Lynn Hummel: Wrong taxi in Port Au Prince
Jeff and I, headed to Haiti to work on a project there, arrived at the Toussaint Louverture International Airport in Port au Prince at 2:30 p.m. on March 9. The last time I had been there was in August, 2010, when the terminal showed serious damage from the January 10 earthquake. Jeff has been there three times. It was hot and crowded in 2010 and the terminal looked like a big warehouse. It had been “repaired” in November, 2012 and this time it looked like a hot (the temperature was already 95° — the nearest air conditioning seemingly being in Fort Lauderdale, our last stop before Haiti), newly “repaired” warehouse, but still a warehouse. On the wall was a poster with a big, smiling picture of the handsome president of Haiti, Michel “Sweet Micky” Martelly. The poster read “Victory for the People! The airport has been repaired. Tet Kale.” Martelly, popular in Haiti because he was a well-known entertainer and singer, had just been sworn in as president on May 15, 2012. Accepting the presidential sash he shouted “This is a new Haiti! A new Haiti open for business now.”
We pushed our way through the main terminal building, just a few of the white faces among the thousands there. Then we were taken by a bus to another warehouse near the terminal for customs and processing. It all took time and when we finally got outside, an hour and a half had passed since we landed. And outside — it had to be close to 100° (humidity near the same level) and there was no shade.
The scene was total chaos. We were in a passenger pickup area — cars, vans and taxis all over the place. Some of the drivers held signs — “Coca Cola Group,” “Mercy Hospital” or “Raul Cedras.” In our case, we were supposed to be picked up by a driver named Philippe. But we had no idea how to identify him. All over the area there were drivers offering to carry our luggage and take us where we were going. Finally a young man with a big smile approached us and said, in broken English, “I’m here to pick you up.” “Is your name Philippe?” I asked. “Yes,” he said, “I’m Philippe.” So he loaded our two little bags in his beat up Toyota mini-van and we took off.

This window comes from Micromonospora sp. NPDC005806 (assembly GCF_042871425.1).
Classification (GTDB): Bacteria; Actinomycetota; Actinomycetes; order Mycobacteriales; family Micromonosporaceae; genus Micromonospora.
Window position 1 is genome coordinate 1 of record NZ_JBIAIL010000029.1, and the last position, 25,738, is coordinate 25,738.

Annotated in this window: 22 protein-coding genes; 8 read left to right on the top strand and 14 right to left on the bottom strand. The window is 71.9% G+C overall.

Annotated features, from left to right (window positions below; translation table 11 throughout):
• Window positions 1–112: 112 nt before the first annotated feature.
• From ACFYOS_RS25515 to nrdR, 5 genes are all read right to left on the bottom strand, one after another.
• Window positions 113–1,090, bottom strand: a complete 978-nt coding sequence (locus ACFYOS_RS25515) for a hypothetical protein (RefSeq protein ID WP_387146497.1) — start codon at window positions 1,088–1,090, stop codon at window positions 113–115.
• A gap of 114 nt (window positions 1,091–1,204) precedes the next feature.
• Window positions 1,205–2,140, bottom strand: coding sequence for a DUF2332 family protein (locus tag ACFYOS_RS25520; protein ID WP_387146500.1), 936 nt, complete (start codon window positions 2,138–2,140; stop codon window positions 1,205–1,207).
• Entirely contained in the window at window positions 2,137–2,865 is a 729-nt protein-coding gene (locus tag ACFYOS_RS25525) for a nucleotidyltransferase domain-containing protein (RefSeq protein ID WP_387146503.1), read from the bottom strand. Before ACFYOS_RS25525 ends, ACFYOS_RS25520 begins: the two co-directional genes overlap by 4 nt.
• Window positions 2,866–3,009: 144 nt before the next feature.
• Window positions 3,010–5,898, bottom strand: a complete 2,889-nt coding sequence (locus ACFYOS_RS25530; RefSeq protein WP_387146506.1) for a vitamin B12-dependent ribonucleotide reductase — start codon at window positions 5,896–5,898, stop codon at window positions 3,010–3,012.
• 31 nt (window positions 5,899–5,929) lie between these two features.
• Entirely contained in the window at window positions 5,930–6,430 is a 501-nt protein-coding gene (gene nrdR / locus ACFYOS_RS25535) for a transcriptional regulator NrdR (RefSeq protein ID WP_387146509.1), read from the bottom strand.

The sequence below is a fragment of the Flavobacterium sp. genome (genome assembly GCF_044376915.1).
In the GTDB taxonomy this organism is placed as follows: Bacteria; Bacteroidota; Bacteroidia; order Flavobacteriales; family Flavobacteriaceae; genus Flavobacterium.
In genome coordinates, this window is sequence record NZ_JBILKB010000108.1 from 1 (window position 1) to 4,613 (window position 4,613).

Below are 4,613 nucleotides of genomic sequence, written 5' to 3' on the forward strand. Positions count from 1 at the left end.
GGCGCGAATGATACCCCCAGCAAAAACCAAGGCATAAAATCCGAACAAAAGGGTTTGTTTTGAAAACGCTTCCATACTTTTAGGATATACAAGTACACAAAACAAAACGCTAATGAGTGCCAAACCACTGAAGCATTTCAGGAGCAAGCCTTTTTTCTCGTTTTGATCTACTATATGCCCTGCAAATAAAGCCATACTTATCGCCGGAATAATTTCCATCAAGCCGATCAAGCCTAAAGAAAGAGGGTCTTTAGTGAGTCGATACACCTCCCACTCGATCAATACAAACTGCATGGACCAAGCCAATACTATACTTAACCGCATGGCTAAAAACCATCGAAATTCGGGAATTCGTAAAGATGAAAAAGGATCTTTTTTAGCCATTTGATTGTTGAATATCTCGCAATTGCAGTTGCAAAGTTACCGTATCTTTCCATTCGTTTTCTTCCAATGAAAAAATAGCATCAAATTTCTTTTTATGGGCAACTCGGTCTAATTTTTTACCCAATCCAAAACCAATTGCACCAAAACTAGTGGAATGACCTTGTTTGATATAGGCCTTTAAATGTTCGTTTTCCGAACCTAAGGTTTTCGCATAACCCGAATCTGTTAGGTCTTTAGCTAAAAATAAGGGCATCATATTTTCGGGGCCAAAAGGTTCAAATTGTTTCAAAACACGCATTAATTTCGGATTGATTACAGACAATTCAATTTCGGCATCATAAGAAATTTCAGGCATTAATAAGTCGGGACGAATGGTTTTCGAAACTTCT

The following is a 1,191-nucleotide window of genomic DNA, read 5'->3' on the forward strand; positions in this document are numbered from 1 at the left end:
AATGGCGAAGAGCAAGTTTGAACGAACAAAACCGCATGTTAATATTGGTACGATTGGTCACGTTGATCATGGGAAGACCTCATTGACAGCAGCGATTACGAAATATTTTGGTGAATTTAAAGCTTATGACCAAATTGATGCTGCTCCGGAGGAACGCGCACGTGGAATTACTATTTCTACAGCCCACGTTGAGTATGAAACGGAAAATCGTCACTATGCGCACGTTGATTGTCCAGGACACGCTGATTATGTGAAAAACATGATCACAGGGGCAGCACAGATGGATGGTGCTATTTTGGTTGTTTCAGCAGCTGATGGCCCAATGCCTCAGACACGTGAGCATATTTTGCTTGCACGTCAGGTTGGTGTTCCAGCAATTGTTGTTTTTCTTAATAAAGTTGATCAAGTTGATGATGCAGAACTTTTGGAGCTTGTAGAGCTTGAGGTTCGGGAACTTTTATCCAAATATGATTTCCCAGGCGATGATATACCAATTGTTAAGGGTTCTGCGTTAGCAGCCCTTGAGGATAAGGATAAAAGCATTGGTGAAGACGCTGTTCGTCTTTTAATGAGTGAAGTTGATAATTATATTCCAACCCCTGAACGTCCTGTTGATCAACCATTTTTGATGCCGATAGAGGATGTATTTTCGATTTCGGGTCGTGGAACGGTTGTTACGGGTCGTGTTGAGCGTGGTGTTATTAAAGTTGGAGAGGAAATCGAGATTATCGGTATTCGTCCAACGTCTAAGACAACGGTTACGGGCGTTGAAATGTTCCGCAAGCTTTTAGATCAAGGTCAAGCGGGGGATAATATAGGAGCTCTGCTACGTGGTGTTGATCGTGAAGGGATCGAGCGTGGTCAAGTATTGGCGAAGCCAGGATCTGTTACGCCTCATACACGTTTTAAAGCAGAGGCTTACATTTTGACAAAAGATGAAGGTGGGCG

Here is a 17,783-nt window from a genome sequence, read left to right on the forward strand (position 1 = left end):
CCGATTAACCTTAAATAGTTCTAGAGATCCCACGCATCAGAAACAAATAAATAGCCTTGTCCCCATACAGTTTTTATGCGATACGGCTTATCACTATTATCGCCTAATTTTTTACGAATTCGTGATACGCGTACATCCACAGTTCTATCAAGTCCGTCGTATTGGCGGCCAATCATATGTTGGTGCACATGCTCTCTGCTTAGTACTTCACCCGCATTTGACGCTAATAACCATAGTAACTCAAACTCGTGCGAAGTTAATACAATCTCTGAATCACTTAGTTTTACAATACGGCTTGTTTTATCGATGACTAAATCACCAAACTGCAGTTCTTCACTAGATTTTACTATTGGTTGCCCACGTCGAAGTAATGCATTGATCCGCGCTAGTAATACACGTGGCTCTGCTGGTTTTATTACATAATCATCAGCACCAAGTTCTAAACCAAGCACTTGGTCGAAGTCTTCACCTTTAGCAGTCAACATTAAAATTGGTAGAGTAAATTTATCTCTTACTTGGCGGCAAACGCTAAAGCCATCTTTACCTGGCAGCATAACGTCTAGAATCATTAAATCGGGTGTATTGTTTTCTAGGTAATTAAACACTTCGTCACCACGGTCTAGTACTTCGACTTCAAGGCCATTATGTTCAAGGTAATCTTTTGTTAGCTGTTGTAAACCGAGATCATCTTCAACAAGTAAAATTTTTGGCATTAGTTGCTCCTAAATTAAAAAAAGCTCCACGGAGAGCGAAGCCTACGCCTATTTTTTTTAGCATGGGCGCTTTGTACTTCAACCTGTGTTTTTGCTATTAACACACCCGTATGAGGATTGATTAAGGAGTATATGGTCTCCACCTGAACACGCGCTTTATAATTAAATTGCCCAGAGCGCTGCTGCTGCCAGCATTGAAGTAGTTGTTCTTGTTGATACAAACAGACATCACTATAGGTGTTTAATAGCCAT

I thought he knew where we were supposed to go, but he said he’d forgotten to bring the address so we gave him the address. The late afternoon traffic was heavy and the streets looked just slightly better than 2010 when they were filled with pits, potholes, sinkholes, ruts and what looked like bomb craters. There was no way to drive in a straight line or stay on the right side of the street while dodging and avoiding those hazards. The van had no air conditioning, so we were driving with the windows open, picking up the heat, smoke, smells and noise of the streets.
It seemed as though we were driving forever. “Why is it taking so long?” I asked him. (I didn’t want to say what my kids always said — “when are we gonna get there?”) “Lots of detours” was his brusque answer. No more smiles from Philippe.
Jeff looked at me and I looked at him. This ride with Philippe didn’t feel right. There are giant slums around Port au Prince — places where visitors are advised never to go. Dangerous places. One of them, known as Cite’ Soleil, is so notorious that even the United Nations peacekeeping troops stationed in Haiti don’t dare go there. From what we could tell, that’s where we might be — more tents, lean-tos and rubble than signs of solid buildings.
In Haiti there is almost no twilight time. It seems like when it’s about the hour for the sun to go down, it just drops and it’s dark. That’s what happened while we were riding with “Philippe.” By now Jeff and I realized this wasn’t Philippe at all, and how stupid I had been to conveniently give him a name he could adopt to pick us up.
We had no idea where we were — the streets all had French or Creole names and they just
added to our confusion. Finally we stopped in front of what looked like an abandoned factory building. “Hey,” Jeff said “We’re supposed to be at an elementary school.” “Well, we’re stopping here,” grunted “Philippe.” About that time we noticed four or five scary guys on the curb. It looked like they were waiting for us.
There is a history in Haiti of folks being kidnapped and held for ransom. After all, when faced with extreme poverty, people often resort to drastic measures.
I’ll make a long story short. How did Jeff and I get out of that pickle? Did we have to pay a ransom? No, simple, it never happened. April Fool.